If your goals as a professional in mining and resources include purchasing your first home, the new First Home Super Saver Scheme (FHSSS) is well worth your consideration. The FHSSS allows individuals to make voluntary superannuation contributions with the ability to withdraw them (plus associated earnings) for the purchase of their first home later.
The FHSSS offers tax benefits when using superannuation as the investment vehicle when saving for the deposit for your first home. Designed to help first home buyers save faster, and accumulate more, the Scheme enables you to benefit from super’s concessional tax treatment at each stage in the process: when you make contributions; as earnings accumulate on those contributions; and when you withdraw your funds.
The FHSSS was introduced in 2017-18 to reduce pressure on housing affordability. Eligibility criteria determine participation and there are limits on how much can be contributed. There are also ‘escape’ options should your purchasing arrangements change after you have withdrawn the funds.
On the plus side
A major advantage of the scheme is that it provides a high level of discipline as your savings will be locked in super until withdrawn. Another plus is that you may use an existing super account, which makes the set-up easier.
Voluntary concessional (before tax) and non-concessional (after tax) contributions can be used in the Scheme and earnings that accrue are taxed at a maximum of 15% (generally significantly lower than your marginal tax rate). Concessional contributions and associated earnings are withdrawn at a concessional tax rate while non-concessional amounts are withdrawn tax free.
Eligibility is determined on an individual basis and this means if one member of a couple is not eligible, the other may still be. ‘Couple’ is defined very broadly and includes de-facto and married couples, siblings and friends.
If, in the end, your savings are not needed for a home deposit, they can remain in your super to build towards your retirement or they can be withdrawn with a tax penalty. There are also financial hardship provisions that may allow you to access your FHSSS savings even if you have previously owned property in Australia.
Eligibility and conditions
It’s essential to consider other stipulations of the FHSSS and I recommend you seek professional advice so that your goal of saving for a home deposit may be understood in the context of your overall financial position and other financial goals.
Due consideration must be given to rules that include the following:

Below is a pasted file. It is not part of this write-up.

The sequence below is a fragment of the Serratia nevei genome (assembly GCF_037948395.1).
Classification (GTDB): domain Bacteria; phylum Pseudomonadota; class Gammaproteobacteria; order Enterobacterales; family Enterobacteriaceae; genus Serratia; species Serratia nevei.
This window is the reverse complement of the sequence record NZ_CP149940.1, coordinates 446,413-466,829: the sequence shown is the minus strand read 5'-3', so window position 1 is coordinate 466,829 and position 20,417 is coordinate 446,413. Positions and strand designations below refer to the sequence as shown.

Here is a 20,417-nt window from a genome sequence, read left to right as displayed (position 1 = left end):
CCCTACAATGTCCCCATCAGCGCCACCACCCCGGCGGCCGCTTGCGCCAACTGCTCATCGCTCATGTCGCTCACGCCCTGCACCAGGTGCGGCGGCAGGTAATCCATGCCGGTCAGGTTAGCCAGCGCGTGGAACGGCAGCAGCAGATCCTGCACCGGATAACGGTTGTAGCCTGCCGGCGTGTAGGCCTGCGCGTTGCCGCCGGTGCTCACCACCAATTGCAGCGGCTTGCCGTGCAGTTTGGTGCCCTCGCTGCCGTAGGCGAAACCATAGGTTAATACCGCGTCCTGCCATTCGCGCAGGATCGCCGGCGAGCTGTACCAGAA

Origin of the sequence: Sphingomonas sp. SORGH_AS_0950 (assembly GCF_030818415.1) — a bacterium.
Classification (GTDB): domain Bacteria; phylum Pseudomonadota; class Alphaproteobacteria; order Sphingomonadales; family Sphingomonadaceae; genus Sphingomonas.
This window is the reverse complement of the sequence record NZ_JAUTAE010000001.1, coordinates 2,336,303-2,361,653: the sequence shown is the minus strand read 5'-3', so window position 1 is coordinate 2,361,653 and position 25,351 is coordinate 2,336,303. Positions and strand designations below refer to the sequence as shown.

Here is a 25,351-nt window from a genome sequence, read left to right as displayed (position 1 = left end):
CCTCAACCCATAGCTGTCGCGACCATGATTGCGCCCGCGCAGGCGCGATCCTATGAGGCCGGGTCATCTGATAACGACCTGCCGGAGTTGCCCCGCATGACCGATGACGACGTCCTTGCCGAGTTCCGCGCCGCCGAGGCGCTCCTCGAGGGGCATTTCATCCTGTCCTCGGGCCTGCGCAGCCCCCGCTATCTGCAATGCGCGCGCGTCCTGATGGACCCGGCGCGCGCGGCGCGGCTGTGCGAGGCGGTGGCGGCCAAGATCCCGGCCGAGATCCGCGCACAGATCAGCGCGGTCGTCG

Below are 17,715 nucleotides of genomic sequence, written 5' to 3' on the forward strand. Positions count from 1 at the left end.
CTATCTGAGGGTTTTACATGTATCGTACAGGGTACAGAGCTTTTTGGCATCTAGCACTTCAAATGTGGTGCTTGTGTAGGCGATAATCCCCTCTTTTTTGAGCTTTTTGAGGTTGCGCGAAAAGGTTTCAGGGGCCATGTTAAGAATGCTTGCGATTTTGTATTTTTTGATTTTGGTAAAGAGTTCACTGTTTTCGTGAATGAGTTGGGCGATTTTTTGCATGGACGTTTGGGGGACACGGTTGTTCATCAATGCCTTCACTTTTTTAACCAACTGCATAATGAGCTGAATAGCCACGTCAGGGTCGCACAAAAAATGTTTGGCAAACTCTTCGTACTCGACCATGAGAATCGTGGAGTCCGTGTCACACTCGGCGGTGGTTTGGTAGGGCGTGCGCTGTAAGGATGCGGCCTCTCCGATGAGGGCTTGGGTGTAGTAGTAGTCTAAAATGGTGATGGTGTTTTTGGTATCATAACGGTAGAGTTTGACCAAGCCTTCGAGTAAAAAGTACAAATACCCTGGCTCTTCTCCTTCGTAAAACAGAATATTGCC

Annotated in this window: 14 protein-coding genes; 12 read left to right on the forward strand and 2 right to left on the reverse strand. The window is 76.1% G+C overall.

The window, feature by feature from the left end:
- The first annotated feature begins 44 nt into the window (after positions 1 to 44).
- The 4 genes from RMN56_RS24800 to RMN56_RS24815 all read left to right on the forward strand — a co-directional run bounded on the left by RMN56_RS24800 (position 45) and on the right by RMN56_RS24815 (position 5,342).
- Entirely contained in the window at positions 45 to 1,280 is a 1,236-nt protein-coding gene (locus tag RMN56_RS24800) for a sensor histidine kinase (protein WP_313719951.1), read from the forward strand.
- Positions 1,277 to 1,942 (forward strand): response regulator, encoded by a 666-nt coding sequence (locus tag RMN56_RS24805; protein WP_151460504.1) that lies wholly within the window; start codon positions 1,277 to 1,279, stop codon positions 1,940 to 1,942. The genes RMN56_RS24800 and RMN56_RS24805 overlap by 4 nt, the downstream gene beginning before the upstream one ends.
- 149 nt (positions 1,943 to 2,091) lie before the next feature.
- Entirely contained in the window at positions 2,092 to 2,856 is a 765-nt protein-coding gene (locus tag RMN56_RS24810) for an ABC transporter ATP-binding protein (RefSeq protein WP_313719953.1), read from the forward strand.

- FHSSS contributions are limited to a maximum of $15,000 in any one year up to a maximum of $30,000 over all years. The contributions made within a year must also be within the relevant contribution cap. It’s important to remember that only voluntary member contributions, either concessional or non-concessional, can be withdrawn under the FHSSS.
- While there is no age restriction on making initial contributions, an individual must be 18 or more before requesting a withdrawal and multiple withdrawals are not allowed. The allowable withdrawal amount is based on a ‘deemed earning rate’ which could be lower or higher than the actual earning rate and tax will still be payable.
- There may be delays of up to 25 days before withdrawal money is released, which could be an issue if you have already found a house to buy at the time you apply to withdraw. Penalty tax would be payable if the money withdrawn is not used as a house deposit and other conditions are not met.
Your next step…
In a nutshell, the First Home Super Saver Scheme allows you to enjoy the tax benefits associated with using super to save for your first home purchase. To find out more about the FHSSS for your particular circumstances in the context of your career in mining and resources, please contact me on (07) 3007 2000 or email email@example.com
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Stratus Financial Group and its advisers are Authorised Representatives of Fortnum Private Wealth Ltd ABN 54 139 889 535 AFSL 357306. This is general advice only and does not take into account your objectives, financial situation or needs, so you should consider whether the advice is relevant to your personal circumstances. You should also read the relevant Product Disclosure Statements (PDS) before making any financial decisions.